Friday, January 22, 2010

How To Write Killer Fiction by Carolyn Wheat

Today, I finished reading How To Write Killer Fiction, The Funhouse of Mystery & the Roller Coaster of Suspense by Carolyn Wheat.

“The best advice on writing I’ve ever seen came from a fictional character, Seymour Glass, J.D. Salinger’s cryptic antihero, tells his brother, Buddy, an aspiring writer: “You think of the book you’d most like to be reading, and then you sit down and shamelessly write it.”

While I read both Mysteries and Suspense, I realized from her description of the difference between the Mystery genre and the Suspense genre that my favorite is not actually a Mystery but Suspense. The type book I best like to read is Suspense, whose authors include: Francis, Grisham, Clancy, Ludlum, DeMille, Lustbader, LeCarre, Follett.

“In contrast to the intellectual pleasure of the mystery, suspense is an emotional roller-coaster ride; if there is a puzzle element, it is decidedly secondary to the visceral experience. The suspense hero, like the protagonist of a folk or fairy tale, faces tests that will elevate him to another level of maturity. The suspense hero, unlike most detectives who already have the skills to detect, must learn skills to cope with the new reality that has overtaken him. We readers want to see him becoming a hero through overcoming obstacles on the way to the showdown with evil. By the end of the novel, he has walked through the fire and has emerged as a different, larger person.”

The book contains three parts. Part one is devoted to the mystery. Part two is devoted to suspense. Part three touches on the writing process.

In Part Two - The Roller Coaster of Suspense, Wheat provides an in-depth analysis of the various branches of the suspense family tree. Writing about Suspense vs. Thriller she wrote, “What makes a suspense novel a thriller? My facetious answer used to be, ‘A six-figure advance,’ but I’ve come to see that it’s more than that. Yes, thrillers are big sellers, but they also take the reader to a higher level than an ‘ordinary’ suspense novel. Thriller writers aren’t afraid to take their plots, characters, situations, and locales to the max, pushing the envelope of credibility at every possible turn. They pile it on, pitting their protagonist against super-powerful enemies and putting obstacle upon obstacle in the way of success. They squeeze everything they can out of their settings, to the point where the reader ends up knowing more than he ever wanted to know about the internal working of submarines or dinosaur DNA.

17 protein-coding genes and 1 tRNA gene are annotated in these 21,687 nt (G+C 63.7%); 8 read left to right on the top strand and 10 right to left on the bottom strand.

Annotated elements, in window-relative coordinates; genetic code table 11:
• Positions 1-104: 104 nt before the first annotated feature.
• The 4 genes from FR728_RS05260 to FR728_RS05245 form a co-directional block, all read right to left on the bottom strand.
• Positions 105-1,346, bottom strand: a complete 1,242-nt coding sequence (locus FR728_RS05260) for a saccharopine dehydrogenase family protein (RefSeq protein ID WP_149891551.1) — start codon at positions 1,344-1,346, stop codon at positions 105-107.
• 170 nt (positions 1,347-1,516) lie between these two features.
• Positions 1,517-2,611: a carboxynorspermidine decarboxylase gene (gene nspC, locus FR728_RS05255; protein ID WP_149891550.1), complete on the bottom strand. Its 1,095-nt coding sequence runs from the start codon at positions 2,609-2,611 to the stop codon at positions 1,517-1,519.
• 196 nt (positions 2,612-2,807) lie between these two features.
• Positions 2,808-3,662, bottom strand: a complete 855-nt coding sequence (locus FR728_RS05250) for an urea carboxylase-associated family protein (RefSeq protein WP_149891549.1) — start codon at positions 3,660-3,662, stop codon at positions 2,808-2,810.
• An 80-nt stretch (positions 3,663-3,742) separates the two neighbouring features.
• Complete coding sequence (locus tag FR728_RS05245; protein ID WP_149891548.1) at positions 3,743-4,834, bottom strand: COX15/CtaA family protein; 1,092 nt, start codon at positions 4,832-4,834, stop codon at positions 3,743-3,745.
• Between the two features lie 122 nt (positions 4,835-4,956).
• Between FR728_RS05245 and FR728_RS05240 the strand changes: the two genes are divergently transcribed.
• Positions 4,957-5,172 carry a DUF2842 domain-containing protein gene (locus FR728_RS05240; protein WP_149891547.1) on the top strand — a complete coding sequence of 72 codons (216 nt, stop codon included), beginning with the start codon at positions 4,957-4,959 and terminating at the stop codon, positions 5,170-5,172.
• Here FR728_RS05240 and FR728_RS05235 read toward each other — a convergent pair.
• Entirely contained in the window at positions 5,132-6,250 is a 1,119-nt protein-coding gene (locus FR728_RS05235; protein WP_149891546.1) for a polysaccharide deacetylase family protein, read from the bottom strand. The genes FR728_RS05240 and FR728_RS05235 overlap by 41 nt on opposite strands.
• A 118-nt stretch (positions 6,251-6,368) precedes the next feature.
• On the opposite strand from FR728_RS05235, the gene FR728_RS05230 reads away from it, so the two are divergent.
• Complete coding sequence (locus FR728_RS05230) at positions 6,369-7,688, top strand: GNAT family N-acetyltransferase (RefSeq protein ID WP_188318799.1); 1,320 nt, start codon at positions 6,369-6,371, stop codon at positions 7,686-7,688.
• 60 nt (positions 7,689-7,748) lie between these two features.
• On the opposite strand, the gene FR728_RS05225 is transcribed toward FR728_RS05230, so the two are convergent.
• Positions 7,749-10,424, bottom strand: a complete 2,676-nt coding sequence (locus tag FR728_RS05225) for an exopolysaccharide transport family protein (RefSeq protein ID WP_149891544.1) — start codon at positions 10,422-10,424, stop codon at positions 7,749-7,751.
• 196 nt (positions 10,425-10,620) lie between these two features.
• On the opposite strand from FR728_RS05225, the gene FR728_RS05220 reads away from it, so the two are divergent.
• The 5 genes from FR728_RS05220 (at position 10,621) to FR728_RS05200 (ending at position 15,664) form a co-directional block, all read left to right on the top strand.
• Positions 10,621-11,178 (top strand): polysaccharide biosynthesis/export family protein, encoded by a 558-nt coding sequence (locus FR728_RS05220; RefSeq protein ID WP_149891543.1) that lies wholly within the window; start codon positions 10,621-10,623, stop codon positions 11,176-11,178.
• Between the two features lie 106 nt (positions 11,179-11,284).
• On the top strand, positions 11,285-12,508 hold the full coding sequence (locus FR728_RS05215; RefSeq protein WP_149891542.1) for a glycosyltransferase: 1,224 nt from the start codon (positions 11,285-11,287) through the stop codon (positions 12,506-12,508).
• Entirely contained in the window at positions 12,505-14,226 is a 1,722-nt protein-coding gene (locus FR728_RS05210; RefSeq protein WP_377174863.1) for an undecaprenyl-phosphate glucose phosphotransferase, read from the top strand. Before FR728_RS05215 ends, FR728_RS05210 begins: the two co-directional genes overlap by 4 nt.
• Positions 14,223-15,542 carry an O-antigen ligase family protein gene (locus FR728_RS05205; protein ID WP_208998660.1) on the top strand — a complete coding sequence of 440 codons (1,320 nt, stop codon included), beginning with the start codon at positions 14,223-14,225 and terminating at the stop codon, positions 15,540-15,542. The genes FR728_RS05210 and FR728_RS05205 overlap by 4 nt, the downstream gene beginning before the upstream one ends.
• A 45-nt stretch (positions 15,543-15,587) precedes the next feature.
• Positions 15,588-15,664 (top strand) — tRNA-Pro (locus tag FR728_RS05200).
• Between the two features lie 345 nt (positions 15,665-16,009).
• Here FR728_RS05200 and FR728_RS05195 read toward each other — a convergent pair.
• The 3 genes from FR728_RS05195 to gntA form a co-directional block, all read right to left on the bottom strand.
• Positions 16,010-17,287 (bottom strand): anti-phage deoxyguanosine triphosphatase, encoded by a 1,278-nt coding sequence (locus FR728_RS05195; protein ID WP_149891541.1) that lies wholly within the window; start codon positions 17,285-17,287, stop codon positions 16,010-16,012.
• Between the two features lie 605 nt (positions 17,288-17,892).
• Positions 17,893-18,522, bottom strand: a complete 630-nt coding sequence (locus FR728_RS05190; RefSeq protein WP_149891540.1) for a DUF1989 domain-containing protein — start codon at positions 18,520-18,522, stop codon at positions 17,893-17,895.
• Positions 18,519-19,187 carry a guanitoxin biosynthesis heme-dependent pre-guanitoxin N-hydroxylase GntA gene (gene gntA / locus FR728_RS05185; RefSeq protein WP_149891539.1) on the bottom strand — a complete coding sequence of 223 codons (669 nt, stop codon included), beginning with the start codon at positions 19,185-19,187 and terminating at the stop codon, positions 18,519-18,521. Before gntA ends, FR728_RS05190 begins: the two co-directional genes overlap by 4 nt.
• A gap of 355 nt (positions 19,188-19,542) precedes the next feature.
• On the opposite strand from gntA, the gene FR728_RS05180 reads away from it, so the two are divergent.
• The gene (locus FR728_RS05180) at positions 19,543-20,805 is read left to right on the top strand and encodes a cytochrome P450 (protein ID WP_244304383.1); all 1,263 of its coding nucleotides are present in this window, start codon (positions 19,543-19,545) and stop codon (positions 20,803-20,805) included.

And yet that’s part of the thrill, inherent in the thriller: the sense of getting more than you bargained for of being taken inside the inner circle and told things no one is supposed to know. Just when you think the plot can’t possibly take one more twist, it throws one more monkey wrench into the hero’s plans and spins your head around. It takes you toe the highest highs and the lowest lows, and if it does these things at the expense of credibility and ordinary human emotion – well, that’s what you want… You want something to rivet your eyes to the page, to let your escape into an exciting, danger-filled place.

And that's what I want to write.  Not just suspense.  I want to write a thriller. 

Now, I just need a story.  I 'm having doubts that my idea for historical mystery set in early 1800's Georgia will work for me.  If I, “...think of the book you’d most like to be reading, and then you sit down and shamelessly write it.”, it won't be a historical mystery.  It's got to be a thriller.

Also in Part Two, Wheat writes about how suspense novels borrow from The Hero’s Journey of myths. My favorite chapter is devoted to the structure of a suspense novel. For me this chapter is worth the price of the book. I will be using its instructions extensively. Another valuable chapter is on writing the ending, a difficult job at best and critical for a suspense novel.

In Part Three – The Writing Process, Wheat gives a concrete example of how to implement a storyboard to pre-plan scenes that will be very valuable to me. (especially since I’m a pre-planning freak)

I love this book. It has definitely given me a kick in the seat of the pants down the right path.  I give How To Write Killer Fiction, The Funhouse of Mystery & the Roller Coaster of Suspense four stars!

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